Melbourne (AFP) - Australian women's vice-captain Rachael Haynes called time on international cricket Thursday after a decorated career spanning more than a decade.
The 35-year-old became one of the sport's most adaptable players after making her debut for Australia in 2009, batting in almost every top order position across all three formats.
"To all the teammates across my career, you are the reason I've played as long as I have.You've inspired me to be better every day," she said.
"I've learnt something from all of you, on and off the field.You've challenged me as a player, helped me grow as a person and most importantly, made cricket fun."
Haynes captained the side for the first time during the 2017 Women's ODI World Cup when regular skipper Meg Lanning was battling a shoulder issue.
She became vice-captain in 2018, playing pivotal roles in Australia's T20 World Cup triumphs that year and in 2020, their ODI World Cup win in 2022 and historic Commonwealth Games gold medal run in July.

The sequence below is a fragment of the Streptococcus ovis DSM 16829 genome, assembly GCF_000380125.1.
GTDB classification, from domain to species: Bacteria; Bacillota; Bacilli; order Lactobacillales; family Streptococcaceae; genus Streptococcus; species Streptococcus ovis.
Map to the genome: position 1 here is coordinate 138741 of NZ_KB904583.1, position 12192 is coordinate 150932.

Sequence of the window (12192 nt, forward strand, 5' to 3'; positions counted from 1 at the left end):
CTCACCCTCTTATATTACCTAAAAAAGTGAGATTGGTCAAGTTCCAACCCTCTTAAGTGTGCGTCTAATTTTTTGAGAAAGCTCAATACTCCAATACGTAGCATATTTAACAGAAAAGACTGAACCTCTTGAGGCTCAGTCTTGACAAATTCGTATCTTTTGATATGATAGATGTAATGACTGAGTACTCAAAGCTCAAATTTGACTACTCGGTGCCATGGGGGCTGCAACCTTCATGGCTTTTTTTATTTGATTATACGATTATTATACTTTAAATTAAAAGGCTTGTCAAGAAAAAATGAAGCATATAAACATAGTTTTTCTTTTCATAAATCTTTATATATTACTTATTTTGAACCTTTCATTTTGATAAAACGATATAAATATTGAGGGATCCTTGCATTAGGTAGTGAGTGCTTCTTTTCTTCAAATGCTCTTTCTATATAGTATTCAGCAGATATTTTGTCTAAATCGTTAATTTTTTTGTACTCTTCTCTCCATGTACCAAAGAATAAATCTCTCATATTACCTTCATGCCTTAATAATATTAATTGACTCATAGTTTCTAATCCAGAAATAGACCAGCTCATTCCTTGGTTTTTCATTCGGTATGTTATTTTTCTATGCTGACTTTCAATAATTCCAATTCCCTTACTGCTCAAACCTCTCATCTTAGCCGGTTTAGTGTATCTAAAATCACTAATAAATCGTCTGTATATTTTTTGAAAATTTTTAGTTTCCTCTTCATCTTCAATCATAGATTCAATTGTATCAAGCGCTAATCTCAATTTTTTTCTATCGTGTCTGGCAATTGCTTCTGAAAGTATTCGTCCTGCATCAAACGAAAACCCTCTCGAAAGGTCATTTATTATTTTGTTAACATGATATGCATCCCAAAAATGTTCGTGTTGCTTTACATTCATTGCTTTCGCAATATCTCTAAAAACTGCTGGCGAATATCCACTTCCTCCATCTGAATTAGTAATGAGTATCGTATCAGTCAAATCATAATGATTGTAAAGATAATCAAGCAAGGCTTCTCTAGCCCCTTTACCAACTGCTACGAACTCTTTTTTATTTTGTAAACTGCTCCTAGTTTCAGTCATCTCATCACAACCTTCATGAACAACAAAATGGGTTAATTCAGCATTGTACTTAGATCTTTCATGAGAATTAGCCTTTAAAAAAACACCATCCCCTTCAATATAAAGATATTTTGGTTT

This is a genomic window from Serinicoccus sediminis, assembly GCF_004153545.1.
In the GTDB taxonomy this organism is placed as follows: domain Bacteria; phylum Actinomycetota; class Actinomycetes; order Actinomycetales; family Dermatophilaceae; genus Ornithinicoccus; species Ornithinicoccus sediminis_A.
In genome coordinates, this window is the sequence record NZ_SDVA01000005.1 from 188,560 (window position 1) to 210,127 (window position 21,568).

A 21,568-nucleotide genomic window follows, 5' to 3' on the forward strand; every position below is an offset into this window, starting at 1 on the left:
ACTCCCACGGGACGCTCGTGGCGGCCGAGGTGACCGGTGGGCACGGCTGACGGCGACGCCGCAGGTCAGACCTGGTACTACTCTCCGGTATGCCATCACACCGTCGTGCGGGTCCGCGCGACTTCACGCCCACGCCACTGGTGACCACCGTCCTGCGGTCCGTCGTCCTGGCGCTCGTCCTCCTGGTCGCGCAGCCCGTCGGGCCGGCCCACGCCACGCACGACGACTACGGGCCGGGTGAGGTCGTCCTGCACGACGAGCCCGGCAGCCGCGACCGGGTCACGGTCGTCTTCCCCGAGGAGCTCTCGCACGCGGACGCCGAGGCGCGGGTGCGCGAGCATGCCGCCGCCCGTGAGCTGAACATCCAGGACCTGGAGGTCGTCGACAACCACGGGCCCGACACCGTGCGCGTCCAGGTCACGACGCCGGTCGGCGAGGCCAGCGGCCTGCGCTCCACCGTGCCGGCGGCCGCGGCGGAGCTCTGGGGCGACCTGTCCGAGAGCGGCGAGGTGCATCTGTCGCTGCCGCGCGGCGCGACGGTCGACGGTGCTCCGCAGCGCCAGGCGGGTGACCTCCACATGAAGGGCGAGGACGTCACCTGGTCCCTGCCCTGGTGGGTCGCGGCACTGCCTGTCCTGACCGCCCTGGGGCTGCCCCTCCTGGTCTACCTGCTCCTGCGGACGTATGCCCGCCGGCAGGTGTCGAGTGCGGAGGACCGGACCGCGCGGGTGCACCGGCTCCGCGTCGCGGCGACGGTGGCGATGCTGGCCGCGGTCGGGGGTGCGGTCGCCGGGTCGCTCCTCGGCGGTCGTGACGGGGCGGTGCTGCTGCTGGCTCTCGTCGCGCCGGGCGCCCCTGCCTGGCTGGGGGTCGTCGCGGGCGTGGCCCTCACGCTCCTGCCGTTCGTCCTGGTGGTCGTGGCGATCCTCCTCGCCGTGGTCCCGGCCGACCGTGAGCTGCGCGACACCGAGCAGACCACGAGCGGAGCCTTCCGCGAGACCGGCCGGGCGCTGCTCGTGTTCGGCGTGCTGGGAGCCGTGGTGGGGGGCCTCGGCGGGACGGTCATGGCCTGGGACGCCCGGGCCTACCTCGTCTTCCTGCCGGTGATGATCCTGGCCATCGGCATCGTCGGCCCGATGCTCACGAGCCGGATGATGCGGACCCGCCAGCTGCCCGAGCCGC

"Rachael's calm and assured leadership has played a key role in Australia becoming one of the most successful sporting teams in history," said Cricket Australia chief Nick Hockley.
"She will go down as a great of the game."
Haynes played 84 T20 Internationals, 77 ODIs and six Tests, scoring nearly 4,000 runs across all three formats, including 98 on Test debut against England in 2009.
She also confirmed she had played her final domestic match for New South Wales, and this year's women's Big Bash League will be her last.